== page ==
Local researchers have found that rehabilitation therapy for patients with progressive cancer can help improve physical function, such as walking.
The discovery was contained in a report released by the National Evidence-based Healthcare Collaborating Agency (NECA), which carried out a study on improving physical function before and after rehabilitation treatment for progressive cancer patients.
Progressive cancer is a condition difficult to remove by surgery and hard to cure because of metastasis. For such patients, rehabilitation therapy is one of the necessary treatment modalities for maintaining or improving quality of life.
The agency analyzed 331 cancer patients treated or referred to a rehabilitation department of a general hospital in northern Gyeonggi Province from 2012 to 2017. It found that the body function index showed a significant increase after the patients completed rehabilitation treatments.
The agency confirmed that the rehabilitation treatments improved the patient's functional ambulation classification (FAC), which scores patients' gait abilities in six steps from 0 to 5. The FAC average improved from 2.1 to 2.4 after completing the rehabilitation treatments, and people who had a FAC of 0 and could not work decreased from 30.9 percent (129 cases) to 24.2 percent (101 cases) of the total after the treatment.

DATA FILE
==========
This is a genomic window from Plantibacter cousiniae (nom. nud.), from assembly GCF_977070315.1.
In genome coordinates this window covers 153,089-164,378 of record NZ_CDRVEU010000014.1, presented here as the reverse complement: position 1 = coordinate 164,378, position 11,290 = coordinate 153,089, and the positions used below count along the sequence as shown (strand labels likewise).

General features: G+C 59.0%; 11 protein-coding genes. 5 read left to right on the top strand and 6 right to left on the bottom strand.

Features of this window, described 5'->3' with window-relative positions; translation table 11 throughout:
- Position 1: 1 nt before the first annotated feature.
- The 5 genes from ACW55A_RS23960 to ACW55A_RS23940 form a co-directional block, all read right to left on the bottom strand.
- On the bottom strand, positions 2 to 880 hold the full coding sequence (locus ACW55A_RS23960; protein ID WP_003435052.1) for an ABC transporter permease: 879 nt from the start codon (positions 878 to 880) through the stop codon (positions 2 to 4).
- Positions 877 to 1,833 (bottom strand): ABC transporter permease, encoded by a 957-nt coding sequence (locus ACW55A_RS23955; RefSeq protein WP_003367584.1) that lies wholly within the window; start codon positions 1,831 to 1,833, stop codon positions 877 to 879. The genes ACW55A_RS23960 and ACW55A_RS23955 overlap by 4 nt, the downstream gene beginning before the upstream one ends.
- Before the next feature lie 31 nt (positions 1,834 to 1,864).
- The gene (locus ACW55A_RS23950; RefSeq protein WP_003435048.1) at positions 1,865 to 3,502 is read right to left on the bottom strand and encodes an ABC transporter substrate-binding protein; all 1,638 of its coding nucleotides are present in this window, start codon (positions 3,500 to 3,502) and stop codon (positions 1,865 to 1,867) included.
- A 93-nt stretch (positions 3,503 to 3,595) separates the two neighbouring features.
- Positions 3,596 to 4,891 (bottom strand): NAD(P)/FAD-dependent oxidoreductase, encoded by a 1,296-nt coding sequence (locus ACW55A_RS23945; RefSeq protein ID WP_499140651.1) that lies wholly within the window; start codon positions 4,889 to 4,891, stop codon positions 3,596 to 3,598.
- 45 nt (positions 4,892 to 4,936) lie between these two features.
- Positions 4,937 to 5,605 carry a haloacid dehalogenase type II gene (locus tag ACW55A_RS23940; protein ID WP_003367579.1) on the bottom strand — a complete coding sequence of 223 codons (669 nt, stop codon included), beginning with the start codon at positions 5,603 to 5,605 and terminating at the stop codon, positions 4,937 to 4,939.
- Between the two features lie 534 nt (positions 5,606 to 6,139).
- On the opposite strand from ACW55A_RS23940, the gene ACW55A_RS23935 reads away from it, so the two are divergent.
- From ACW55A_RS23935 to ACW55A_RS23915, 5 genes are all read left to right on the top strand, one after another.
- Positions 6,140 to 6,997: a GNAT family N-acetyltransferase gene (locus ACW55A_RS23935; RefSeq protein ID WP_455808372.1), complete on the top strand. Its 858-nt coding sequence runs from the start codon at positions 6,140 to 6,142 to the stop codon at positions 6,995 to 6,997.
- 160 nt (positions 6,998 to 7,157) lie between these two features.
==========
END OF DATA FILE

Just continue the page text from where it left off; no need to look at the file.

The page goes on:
The number of physical function, including rising, moving, and climbing stairs, also increased from 57.8 points to 64.2 points out of 120 points.
Also, the agency found that age, use of analgesics, and the presence of brain metastasis had a significant effect on the improvement of the function after rehabilitation treatment.
In detail, the treatment effect was three times higher in patients under the age of 65 compared to those over 75. Also, the success rate of rehabilitation was twice as high among patients who did not use analgesics and had no brain metastasis.
"This study was the first local research to demonstrate the effectiveness of rehabilitation therapy for improving and maintaining physical function in patients with progressive cancer," said Professor Yang Eun-joo of the department of rehabilitation and the lead researcher of the study.
She went on to say, "We hope that the result of the research will be used as a basis for improving the awareness of cancer patients' rehabilitation treatment and establishing related policies."